Unknown owner. If you know who took this shot let me know and I'll acknowledge them.

Unknown owner. If you know who took this shot let me know and I'll acknowledge them.

A regular feature on this blog will be some reflections on leadership. Now this isn’t because I think I’m a top shelf leader, far from it. The reason is because I read and hear and reflect a lot on leadership and leadership issues and so this is a place for me to filter and ponder.

The whole enterprise is called Plundering the Egyptians. I’ll explain that in a minute.

I recently heard Peter Jensen speak on the topic “The Biblical Model of Leadership” and his reflections were profoundly helpful.

He was given the topic, and said he didn’t like the word “Leadership” because it wasn’t really a word the Bible uses much at all. The Bible doesn’t really have much to explicitly say on the topic. It talks a lot about “authority” and “responsibility” and “ruling”, but not much about leadership per se.

He didn’t like the word “Model” because lots of the “models” people find in the Bible aren’t really what the passages are seeking to teach, a classic example being Moses and his mad delegation skills. But is that really what the passage is trying to teach us? Or is that a principle we already know and think is true which we then find an example of in Scripture. You have models of explicit teaching. You need to know what the teaching is before you can see the model, that’s just how it works.

Which means he also didn’t like the word “Biblical”. I mean he likes the word, don’t get me wrong, but just not in this context because although the example is found in scripture the teaching it exemplifies comes from outside the scriptures. Which doesn’t make it evil or wrong but it does mean it’s not Biblical in that sense. It’s not against scripture but it’s not from scripture either.

And he didn’t like the word “The”, because the Bible has lots of things to say about authority and responsibility and about ruling and has lots of models we can find, and so to say there is one, ultimate, THE model is unhelpful.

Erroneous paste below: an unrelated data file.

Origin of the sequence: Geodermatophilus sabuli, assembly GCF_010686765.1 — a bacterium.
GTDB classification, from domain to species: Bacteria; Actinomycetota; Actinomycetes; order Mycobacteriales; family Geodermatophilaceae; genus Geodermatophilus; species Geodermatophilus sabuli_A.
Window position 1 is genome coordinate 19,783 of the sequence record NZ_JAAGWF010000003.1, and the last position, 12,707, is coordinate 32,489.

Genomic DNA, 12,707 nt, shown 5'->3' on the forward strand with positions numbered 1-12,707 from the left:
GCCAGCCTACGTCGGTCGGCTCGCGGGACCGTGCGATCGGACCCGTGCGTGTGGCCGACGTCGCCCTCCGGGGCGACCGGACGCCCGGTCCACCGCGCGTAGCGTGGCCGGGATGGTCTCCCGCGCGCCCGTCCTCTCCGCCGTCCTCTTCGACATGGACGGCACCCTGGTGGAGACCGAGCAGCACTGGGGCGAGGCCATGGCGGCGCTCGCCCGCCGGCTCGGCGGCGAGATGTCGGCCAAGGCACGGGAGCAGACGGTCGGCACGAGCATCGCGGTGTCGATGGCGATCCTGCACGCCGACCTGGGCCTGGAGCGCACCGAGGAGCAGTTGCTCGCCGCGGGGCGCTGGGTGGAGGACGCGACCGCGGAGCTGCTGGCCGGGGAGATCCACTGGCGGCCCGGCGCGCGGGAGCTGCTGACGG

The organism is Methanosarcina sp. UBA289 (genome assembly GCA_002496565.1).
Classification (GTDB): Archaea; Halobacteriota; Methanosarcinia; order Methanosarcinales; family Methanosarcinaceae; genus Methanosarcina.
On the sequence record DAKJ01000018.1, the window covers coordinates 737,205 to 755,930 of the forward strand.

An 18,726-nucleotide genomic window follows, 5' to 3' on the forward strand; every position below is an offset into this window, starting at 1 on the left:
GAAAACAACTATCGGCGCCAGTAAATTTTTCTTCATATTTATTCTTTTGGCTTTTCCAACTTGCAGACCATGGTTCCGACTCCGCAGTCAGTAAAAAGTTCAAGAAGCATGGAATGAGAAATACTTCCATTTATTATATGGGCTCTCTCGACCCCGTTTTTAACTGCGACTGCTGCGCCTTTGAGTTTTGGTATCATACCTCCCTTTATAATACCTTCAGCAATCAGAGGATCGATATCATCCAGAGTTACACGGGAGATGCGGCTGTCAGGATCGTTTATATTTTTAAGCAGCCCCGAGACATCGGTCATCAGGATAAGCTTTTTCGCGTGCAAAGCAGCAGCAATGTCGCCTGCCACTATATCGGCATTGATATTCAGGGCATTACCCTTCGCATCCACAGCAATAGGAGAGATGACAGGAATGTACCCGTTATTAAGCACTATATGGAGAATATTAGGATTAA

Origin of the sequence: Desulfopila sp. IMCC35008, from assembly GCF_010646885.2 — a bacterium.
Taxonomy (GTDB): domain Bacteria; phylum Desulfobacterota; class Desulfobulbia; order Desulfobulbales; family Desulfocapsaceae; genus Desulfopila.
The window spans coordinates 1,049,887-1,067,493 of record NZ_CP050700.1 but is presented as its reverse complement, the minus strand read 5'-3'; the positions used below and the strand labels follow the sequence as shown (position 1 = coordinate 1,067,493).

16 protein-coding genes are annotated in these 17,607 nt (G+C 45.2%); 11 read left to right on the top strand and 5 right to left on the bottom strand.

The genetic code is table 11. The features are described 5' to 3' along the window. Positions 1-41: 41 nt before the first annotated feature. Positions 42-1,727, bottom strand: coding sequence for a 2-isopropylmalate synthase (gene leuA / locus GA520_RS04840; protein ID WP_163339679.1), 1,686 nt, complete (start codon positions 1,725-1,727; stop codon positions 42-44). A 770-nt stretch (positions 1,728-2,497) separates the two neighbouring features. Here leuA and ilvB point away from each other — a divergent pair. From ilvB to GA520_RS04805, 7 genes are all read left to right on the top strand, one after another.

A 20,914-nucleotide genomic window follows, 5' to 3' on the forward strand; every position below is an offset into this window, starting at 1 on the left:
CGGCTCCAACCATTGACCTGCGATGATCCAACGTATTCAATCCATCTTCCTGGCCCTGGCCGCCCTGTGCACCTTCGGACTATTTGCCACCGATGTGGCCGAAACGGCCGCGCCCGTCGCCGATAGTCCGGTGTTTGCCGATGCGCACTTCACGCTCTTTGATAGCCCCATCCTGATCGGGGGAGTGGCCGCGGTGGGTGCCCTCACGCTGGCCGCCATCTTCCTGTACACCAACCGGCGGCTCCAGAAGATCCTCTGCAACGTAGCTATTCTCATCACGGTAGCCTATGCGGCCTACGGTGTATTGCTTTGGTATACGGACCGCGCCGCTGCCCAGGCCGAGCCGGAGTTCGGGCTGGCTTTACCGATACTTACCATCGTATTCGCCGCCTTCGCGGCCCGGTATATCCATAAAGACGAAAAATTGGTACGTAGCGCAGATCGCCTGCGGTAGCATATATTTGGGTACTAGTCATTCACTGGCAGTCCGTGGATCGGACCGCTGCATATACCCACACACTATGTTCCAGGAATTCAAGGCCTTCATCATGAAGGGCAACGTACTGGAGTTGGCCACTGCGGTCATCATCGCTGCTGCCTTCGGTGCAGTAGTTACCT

But he did want to make it clear that he liked the word “of”.


All this is to say that for these thoughts on leadership, the vast majority – though not all – of them will not be coming from the Bible. I would class them in category of wisdom. Reflections on the way our world normally works and reflections on how to navigate this world with some degree of success. I believe that everything in the Bible is true, but that not everything that’s true is in the Bible. I think that’s the realm where leadership thoughts function: reflections on life that are largely true. In fact, I see a good deal of overlap between “leadership teaching” and individual Proverbs in that both are focussed on relating to and positively influencing other people.

So these “Leadership Proverbs” are called “Plundering the Egyptians” for two reasons:

1)      The title is an allusion to Exodus 12:35-36 – “35 The Israelites did as Moses instructed and asked the Egyptians for articles of silver and gold and for clothing. 36 The LORD had made the Egyptians favorably disposed toward the people, and they gave them what they asked for; so they plundered the Egyptians”. God’s people, even as they were separating themselves from the Egyptians, took with them some of the valuable goodies from the Egyptian people. In the same way, although I have a fundamental difference to secular thinking in this area in the sense that, hopefully, my thinking is cross-shaped, still I’m happy to take on any valuable and true insight that they, by God’s grace, notice about the world.

2)      A bit more obscure, seeing these insights as mutatis mutandis comparable to Proverbs my understanding of Proverbs is that it itself is an example of “plundering the Egyptians” in that there are significant similarities between the biblical Book of Proverbs and the Egyptian wisdom literature referred to as Amen-em-ope, written circa. 1100 BC. Here I am of the opinion that the Israelites didn’t simply slavishly copy the Egyptian wisdom, but that in assimilating that wisdom the Israelites transformed or rejected that which didn’t line up with their understanding of the world as created and ruled by Yahweh as told in the rest of Hebrew Scripture.  So these thoughts are a dual-plundering, if you like.


Most of these “Leadership Proverbs” I’ve just picked up, absorbed and imbibed by some process of osmosis along the way and don’t know exactly whom they originated from. But when I know I’ll make reference, and when I don’t it’s not that I’m ungrateful or that I want to appear like a genius. It’s genuinely that I can’t remember. So if I’ve flogged something from you let me know and I’ll happily acknowledge it.